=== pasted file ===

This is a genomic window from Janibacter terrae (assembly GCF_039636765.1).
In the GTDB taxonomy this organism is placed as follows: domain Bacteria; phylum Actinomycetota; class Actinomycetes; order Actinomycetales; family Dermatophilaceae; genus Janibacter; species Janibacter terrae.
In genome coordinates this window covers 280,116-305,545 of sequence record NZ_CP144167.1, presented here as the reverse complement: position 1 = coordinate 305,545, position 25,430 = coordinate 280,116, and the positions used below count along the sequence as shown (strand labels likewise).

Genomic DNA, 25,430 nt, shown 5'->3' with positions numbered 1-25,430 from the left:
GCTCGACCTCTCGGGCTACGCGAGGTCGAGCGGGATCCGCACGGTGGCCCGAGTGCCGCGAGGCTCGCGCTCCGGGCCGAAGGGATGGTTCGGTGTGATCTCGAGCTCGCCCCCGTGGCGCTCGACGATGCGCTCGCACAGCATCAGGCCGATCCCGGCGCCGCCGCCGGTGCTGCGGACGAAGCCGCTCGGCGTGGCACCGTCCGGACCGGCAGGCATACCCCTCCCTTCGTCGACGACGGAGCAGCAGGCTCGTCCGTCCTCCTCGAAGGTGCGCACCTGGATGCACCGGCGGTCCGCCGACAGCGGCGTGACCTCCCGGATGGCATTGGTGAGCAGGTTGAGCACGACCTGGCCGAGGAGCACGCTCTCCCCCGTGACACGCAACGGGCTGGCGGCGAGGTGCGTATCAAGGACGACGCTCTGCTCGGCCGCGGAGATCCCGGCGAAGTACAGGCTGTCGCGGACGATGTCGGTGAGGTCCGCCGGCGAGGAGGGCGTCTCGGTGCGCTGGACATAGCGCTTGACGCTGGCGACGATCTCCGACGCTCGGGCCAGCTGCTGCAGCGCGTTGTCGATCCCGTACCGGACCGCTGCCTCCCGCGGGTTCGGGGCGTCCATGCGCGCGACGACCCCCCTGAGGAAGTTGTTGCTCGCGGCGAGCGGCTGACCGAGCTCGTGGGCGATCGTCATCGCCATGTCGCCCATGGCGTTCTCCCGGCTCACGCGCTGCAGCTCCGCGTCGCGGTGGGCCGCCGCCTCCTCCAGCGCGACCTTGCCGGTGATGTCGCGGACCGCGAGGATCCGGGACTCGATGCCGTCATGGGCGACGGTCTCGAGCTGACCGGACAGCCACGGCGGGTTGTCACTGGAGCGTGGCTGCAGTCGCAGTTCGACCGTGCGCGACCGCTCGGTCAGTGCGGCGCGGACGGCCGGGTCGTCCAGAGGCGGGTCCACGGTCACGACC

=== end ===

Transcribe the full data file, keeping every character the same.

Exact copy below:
This is a genomic window from Janibacter terrae (assembly GCF_039636765.1).
In the GTDB taxonomy this organism is placed as follows: domain Bacteria; phylum Actinomycetota; class Actinomycetes; order Actinomycetales; family Dermatophilaceae; genus Janibacter; species Janibacter terrae.
In genome coordinates this window covers 280,116-305,545 of sequence record NZ_CP144167.1, presented here as the reverse complement: position 1 = coordinate 305,545, position 25,430 = coordinate 280,116, and the positions used below count along the sequence as shown (strand labels likewise).

Genomic DNA, 25,430 nt, shown 5'->3' with positions numbered 1-25,430 from the left:
GCTCGACCTCTCGGGCTACGCGAGGTCGAGCGGGATCCGCACGGTGGCCCGAGTGCCGCGAGGCTCGCGCTCCGGGCCGAAGGGATGGTTCGGTGTGATCTCGAGCTCGCCCCCGTGGCGCTCGACGATGCGCTCGCACAGCATCAGGCCGATCCCGGCGCCGCCGCCGGTGCTGCGGACGAAGCCGCTCGGCGTGGCACCGTCCGGACCGGCAGGCATACCCCTCCCTTCGTCGACGACGGAGCAGCAGGCTCGTCCGTCCTCCTCGAAGGTGCGCACCTGGATGCACCGGCGGTCCGCCGACAGCGGCGTGACCTCCCGGATGGCATTGGTGAGCAGGTTGAGCACGACCTGGCCGAGGAGCACGCTCTCCCCCGTGACACGCAACGGGCTGGCGGCGAGGTGCGTATCAAGGACGACGCTCTGCTCGGCCGCGGAGATCCCGGCGAAGTACAGGCTGTCGCGGACGATGTCGGTGAGGTCCGCCGGCGAGGAGGGCGTCTCGGTGCGCTGGACATAGCGCTTGACGCTGGCGACGATCTCCGACGCTCGGGCCAGCTGCTGCAGCGCGTTGTCGATCCCGTACCGGACCGCTGCCTCCCGCGGGTTCGGGGCGTCCATGCGCGCGACGACCCCCCTGAGGAAGTTGTTGCTCGCGGCGAGCGGCTGACCGAGCTCGTGGGCGATCGTCATCGCCATGTCGCCCATGGCGTTCTCCCGGCTCACGCGCTGCAGCTCCGCGTCGCGGTGGGCCGCCGCCTCCTCCAGCGCGACCTTGCCGGTGATGTCGCGGACCGCGAGGATCCGGGACTCGATGCCGTCATGGGCGACGGTCTCGAGCTGACCGGACAGCCACGGCGGGTTGTCACTGGAGCGTGGCTGCAGTCGCAGTTCGACCGTGCGCGACCGCTCGGTCAGTGCGGCGCGGACGGCCGGGTCGTCCAGAGGCGGGTCCACGGTCACGACC